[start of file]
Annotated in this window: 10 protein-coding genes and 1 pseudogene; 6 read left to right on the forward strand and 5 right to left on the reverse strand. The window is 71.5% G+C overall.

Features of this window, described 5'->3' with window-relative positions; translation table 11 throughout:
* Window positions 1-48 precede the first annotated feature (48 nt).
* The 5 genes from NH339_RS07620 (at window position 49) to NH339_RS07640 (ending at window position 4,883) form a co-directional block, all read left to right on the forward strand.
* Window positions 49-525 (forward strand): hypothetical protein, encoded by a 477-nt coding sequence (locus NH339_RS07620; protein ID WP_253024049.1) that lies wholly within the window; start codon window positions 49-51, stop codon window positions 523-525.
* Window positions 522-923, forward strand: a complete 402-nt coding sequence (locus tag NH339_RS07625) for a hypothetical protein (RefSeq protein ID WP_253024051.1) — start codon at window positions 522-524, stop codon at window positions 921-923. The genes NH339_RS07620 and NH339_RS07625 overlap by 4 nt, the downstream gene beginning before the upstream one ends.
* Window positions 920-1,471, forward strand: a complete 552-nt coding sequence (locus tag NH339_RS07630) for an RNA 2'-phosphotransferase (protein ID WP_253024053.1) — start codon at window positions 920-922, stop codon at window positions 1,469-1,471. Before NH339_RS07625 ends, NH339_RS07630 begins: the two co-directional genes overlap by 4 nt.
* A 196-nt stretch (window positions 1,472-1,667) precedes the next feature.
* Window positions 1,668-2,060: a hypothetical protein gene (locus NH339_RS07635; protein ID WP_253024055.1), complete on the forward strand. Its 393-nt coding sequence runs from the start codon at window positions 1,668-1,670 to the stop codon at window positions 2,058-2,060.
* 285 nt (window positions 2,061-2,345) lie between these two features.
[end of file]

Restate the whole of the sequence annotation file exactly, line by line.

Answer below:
Annotated in this window: 10 protein-coding genes and 1 pseudogene; 6 read left to right on the forward strand and 5 right to left on the reverse strand. The window is 71.5% G+C overall.

Features of this window, described 5'->3' with window-relative positions; translation table 11 throughout:
* Window positions 1-48 precede the first annotated feature (48 nt).
* The 5 genes from NH339_RS07620 (at window position 49) to NH339_RS07640 (ending at window position 4,883) form a co-directional block, all read left to right on the forward strand.
* Window positions 49-525 (forward strand): hypothetical protein, encoded by a 477-nt coding sequence (locus NH339_RS07620; protein ID WP_253024049.1) that lies wholly within the window; start codon window positions 49-51, stop codon window positions 523-525.
* Window positions 522-923, forward strand: a complete 402-nt coding sequence (locus tag NH339_RS07625) for a hypothetical protein (RefSeq protein ID WP_253024051.1) — start codon at window positions 522-524, stop codon at window positions 921-923. The genes NH339_RS07620 and NH339_RS07625 overlap by 4 nt, the downstream gene beginning before the upstream one ends.
* Window positions 920-1,471, forward strand: a complete 552-nt coding sequence (locus tag NH339_RS07630) for an RNA 2'-phosphotransferase (protein ID WP_253024053.1) — start codon at window positions 920-922, stop codon at window positions 1,469-1,471. Before NH339_RS07625 ends, NH339_RS07630 begins: the two co-directional genes overlap by 4 nt.
* A 196-nt stretch (window positions 1,472-1,667) precedes the next feature.
* Window positions 1,668-2,060: a hypothetical protein gene (locus NH339_RS07635; protein ID WP_253024055.1), complete on the forward strand. Its 393-nt coding sequence runs from the start codon at window positions 1,668-1,670 to the stop codon at window positions 2,058-2,060.
* 285 nt (window positions 2,061-2,345) lie between these two features.